A roundtable discussion on Zimbabwe has taken place at Lambeth Palace, drawing together, amongst others, the Bishop of Matabeleland, a representative of the British Foreign Office and a water supply expert who has worked extensively in a number of African countries. The Bishop of Matabeleland, the Rt Revd Cleophas Lunga, described the meeting as very encouraging, saying “it showed how local churches and their partners abroad could stand together to tackle issues.”
The theme of water emerged as a key talking point, with a briefing from Sandy Elsworth, an expert in water resource management based in the English Diocese of Rochester, which is linked with the Diocese of Harare. He said he was hoping to explore the opportunities for the Church to play a greater role in helping civil society tackle water supplies, for instance through the very practical challenge of conducting community wide surveys. He also expressed the hope that with greater technical support in Zimbabwe, boreholes that are currently regarded as dysfunctional could be made to work again.
A representative from the Mothers’ Union said lessons could be learned from the initiatives in other African countries pioneered by the MU, particularly around community surveys, and pledged to seek the views of the MU in Zimbabwe. Bishop Cleophas reported that water levels “in the ground” had improved in Zimbabwe but it was prudent to plan now for a future point when supplies might be less abundant.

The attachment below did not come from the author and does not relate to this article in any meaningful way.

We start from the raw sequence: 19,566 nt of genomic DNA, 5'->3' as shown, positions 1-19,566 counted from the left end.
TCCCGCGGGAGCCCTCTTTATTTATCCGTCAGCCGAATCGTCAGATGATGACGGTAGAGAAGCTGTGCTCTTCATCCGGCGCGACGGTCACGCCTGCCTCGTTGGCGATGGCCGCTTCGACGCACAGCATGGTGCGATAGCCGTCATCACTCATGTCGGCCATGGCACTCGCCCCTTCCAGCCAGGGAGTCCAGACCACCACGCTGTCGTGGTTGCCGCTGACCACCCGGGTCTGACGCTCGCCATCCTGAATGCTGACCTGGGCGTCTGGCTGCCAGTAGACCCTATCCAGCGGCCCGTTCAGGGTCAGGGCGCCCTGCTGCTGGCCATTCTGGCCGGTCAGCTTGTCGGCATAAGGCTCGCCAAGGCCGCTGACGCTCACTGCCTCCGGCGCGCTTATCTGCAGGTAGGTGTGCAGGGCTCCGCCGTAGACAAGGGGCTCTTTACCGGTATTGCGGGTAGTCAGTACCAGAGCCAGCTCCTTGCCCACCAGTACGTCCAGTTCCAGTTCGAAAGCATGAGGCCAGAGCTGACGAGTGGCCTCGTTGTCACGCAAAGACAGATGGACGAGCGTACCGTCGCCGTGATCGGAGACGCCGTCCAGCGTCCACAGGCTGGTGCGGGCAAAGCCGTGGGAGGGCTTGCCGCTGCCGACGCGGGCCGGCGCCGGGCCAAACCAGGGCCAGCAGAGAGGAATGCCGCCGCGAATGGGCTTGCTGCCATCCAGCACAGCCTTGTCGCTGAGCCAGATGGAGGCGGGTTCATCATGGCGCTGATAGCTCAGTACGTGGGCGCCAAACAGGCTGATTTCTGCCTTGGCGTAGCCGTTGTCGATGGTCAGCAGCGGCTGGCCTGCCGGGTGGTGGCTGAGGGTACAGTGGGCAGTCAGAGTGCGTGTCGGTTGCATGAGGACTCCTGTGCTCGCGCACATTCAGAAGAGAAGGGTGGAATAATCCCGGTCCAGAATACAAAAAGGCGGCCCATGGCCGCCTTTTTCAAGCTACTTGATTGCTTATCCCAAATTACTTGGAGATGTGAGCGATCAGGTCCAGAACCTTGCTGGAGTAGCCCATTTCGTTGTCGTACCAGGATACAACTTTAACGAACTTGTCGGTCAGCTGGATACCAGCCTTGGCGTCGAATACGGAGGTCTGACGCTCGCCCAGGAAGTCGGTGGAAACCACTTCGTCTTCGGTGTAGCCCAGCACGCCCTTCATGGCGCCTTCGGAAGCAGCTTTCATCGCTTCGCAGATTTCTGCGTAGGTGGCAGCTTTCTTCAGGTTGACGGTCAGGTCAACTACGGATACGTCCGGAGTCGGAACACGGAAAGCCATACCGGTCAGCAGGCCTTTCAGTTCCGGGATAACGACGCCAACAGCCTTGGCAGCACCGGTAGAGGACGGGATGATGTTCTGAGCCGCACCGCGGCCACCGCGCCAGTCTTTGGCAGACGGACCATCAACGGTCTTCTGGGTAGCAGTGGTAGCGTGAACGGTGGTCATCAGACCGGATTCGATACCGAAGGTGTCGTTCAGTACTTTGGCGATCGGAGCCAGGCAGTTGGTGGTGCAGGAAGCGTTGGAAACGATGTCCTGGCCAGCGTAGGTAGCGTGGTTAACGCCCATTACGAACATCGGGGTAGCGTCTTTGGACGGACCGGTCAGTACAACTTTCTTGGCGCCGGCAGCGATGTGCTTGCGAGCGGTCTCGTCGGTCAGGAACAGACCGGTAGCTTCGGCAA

Carol Porter, the Zambia and Zimbabwe Desk Editor at the Foreign and Commonwealth Office, outlined the British government’s concern that Zimbabwe was failing to introduce democratic reforms required by the international community: “which doesn’t bode well for free and fair elections next year.” By providing aid, she said, the British government was aiming to help the poorest and most vulnerable in Zimbabwe and to help strengthen democracy: “We do have an interest in Zimbabwe and we want to help the people. We watch the situation and it’s a bit disheartening but Zimbabwe is a great country and we will support anyone prepared to introduce those reforms…..the Church can perhaps help people to stay strong.”
The Bishop of Southwark, the Rt Revd Christopher Chessun, said the roundtable discussion had served to enforce the idea of partnership: “It gave us a stronger sense of common purpose, working together as partners in support of the work in Zimbabwe and pooling knowledge – in support of local networks and churches there.”